Select Delivery Region:
Our magazines
In this section

Oiling out...on paper?

Timothy Holmes

Posted on Wed 01 Nov 2017

About a year ago I started painting with oil paints on coloured paper and card once again. The reason for this was to save space and also to be able to produce smaller sketches that could be done during an evening after work. Apart from that, I rather like how quickly the first layers dry on the absorbent paper and the rather grainy effect of the top layers as the paint dries. I had started oil painting this way back in school. Of course, there was no canvas there so I used whatever paper and card I could find.

If you paint in oils on board (HDF) and canvas, you’ll know how the colours fade and go dull and grey down as they dry. After just a few weeks some subtle skin tones for example, can look really bland and appear to have lost their true hues.

To remedy this and bring back the full colour, I oil out the paintings with an oil medium on a soft lint-free cloth… but only when the painting is touch dry. The result always brings a pleasant surprise when I watch those original colours reappear. Also, through the oil medium, the sheen of the wet colours returns and remains even when the oil medium is dry. This sheen is more pronounced on work painted on board than on canvas, probably due to the hard surface.

But here is the more interesting bit. Seeing how my bright colours had dulled on the oil sketches I made on paper, I was curious to see if I could oil them out too.

So, I tried a few sketches. It seems to work just as well! Colour and depth is restored! Now I’d better wait a year to see if that little experiment will be damage-free.

Anyone else had any experiences with this?

Oiling out...on paper?


Please login or register to enter your comment click here

  • I saw this by chance and it interests me because I often paint on mdf, usually after a coat of gesso. The colours still dull down because of the absorbency so I will def oil out and see what happens. I also paint straight on to mountboard, especially outside, again, never thought of overlaying with a medium, will try that. When you talk about medium, do you mix your own or would liquin , thinned down, be ok?
    One thing I have done is oil the mdf surface before painting. This seals it a bit and you can paint on It immediately. By thw way Timothy, your work space looks so organised, I am forever tripping up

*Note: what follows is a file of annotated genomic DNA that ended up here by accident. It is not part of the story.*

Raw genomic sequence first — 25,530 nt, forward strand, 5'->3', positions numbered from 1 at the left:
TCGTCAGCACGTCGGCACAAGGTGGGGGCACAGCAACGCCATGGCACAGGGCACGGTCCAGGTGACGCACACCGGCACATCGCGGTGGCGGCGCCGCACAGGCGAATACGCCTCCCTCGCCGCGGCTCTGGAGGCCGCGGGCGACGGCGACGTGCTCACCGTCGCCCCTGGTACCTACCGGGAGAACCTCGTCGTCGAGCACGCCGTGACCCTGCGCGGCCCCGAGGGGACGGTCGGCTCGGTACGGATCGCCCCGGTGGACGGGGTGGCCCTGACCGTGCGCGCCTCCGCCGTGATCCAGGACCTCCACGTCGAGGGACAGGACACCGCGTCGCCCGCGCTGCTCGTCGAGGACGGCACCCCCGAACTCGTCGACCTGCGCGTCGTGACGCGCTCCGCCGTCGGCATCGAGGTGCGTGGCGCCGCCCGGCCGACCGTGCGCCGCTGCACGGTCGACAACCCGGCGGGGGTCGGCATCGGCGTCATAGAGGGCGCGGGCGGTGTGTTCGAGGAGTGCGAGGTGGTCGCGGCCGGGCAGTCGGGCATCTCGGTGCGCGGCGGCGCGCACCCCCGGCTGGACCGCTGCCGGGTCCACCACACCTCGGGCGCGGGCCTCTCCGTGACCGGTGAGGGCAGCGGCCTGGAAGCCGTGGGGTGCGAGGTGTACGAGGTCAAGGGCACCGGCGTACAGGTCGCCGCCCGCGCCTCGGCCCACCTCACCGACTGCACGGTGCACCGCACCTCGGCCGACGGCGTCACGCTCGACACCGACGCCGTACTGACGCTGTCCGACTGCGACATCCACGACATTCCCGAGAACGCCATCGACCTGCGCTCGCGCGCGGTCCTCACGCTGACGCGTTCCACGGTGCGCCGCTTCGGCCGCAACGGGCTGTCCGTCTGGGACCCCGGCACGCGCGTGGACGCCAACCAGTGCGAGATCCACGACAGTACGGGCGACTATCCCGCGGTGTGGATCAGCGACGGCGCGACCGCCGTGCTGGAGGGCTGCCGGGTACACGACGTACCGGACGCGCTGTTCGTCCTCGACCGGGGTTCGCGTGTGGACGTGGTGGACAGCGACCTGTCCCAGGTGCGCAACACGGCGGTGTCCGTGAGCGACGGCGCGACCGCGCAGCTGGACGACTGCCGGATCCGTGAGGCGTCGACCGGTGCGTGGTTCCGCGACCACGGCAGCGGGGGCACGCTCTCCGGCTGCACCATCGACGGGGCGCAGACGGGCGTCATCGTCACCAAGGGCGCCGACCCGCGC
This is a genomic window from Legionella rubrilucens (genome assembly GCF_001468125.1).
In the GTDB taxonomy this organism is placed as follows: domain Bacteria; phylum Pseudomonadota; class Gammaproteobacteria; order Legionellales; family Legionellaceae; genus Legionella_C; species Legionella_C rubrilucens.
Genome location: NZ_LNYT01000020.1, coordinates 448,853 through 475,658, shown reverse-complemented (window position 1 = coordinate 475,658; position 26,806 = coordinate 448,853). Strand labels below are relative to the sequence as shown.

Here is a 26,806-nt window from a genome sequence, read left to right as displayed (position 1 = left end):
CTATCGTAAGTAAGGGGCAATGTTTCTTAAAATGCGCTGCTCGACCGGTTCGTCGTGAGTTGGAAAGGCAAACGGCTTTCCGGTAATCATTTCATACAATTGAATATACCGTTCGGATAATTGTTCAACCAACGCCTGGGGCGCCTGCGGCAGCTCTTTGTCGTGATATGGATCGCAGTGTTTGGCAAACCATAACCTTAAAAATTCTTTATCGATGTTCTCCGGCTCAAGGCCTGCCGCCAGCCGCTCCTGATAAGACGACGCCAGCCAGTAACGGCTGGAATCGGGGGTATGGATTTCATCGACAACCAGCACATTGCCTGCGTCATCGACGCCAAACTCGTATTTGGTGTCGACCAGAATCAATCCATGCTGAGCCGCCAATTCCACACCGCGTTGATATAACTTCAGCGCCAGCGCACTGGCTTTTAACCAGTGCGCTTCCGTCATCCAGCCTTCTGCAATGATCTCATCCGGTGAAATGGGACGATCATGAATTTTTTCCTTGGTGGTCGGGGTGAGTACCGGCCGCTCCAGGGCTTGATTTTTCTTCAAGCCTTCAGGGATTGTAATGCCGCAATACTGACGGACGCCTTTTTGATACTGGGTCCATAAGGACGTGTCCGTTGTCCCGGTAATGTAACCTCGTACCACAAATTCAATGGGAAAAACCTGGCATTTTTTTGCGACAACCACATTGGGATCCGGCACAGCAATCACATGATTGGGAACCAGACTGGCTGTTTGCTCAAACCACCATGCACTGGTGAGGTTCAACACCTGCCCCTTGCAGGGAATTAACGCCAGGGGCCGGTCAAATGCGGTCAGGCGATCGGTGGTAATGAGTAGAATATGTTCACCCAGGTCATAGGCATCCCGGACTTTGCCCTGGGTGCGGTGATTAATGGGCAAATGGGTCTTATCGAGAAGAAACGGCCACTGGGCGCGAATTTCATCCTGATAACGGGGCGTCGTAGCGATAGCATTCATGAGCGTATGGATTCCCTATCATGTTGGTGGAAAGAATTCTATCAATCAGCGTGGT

Posted by Marjorie Firth on Wed 01 Nov 18:51:46
  • Hi Marjorie,

    First of all, if you use 5 mm thick MDF/HDF then I would recommend more than "a coat". Give it 2 rough coats of Gesso on the back and 3 even 4 on the front. I find hat gives me a good strong high white slightly textured board to work on which allows me to put lots of paint on. The back coats help to keep the boards from warping a bit.

    The Oil medium, worked gently into the picture in a circular motion outwards, will bring back the true colours. On larger boards with a lot of paint I sometimes oil it out twice. I usually find my daubs on board dry in 2-3 weeks (thats is touch dry)...but when touch-dry it should be ok to oil out.But if you have used a lot of rich black in the picture like I often do...wait twice as long before oiling out.

    Quite often when I get that sheen back, i tend to leave it without a varnish. Varnishing paintings on board comes up quiet glossy, but of course there are matt varnishes too.

    For oiling out I use the Oil medium L 042 by Schminke (German)....though I seem to remember their products are available in the UK to.....and I am sure Windsor and Newton do one. I am sure I have seen it. is it W&N Artists’ Painting Medium..I think so. Its honey coloured and sets like slightly lumpy gel in the bottle, so it needs a damned good shake up before you start. Once shaken really well it becomes more liquified. Make sure you use a lint-free cloth to apply. 2-3 days at most to dry (upright).

    This is just the small table. The two other larger tables are a complete mess of rags, pastels, charcoal, brushes, squeegees, name it. But I never met an artist who was tidy.

    I'll see if I can send you a pic of the Schminke might help at the art shop.

    Posted by Timothy Holmes on Wed 01 Nov 19:23:04

    There you go Marjorie.

    Posted by Timothy Holmes on Wed 01 Nov 19:28:32
  • Thanks Timothy for all that useful info!

    Posted by Marjorie Firth on Wed 01 Nov 21:08:31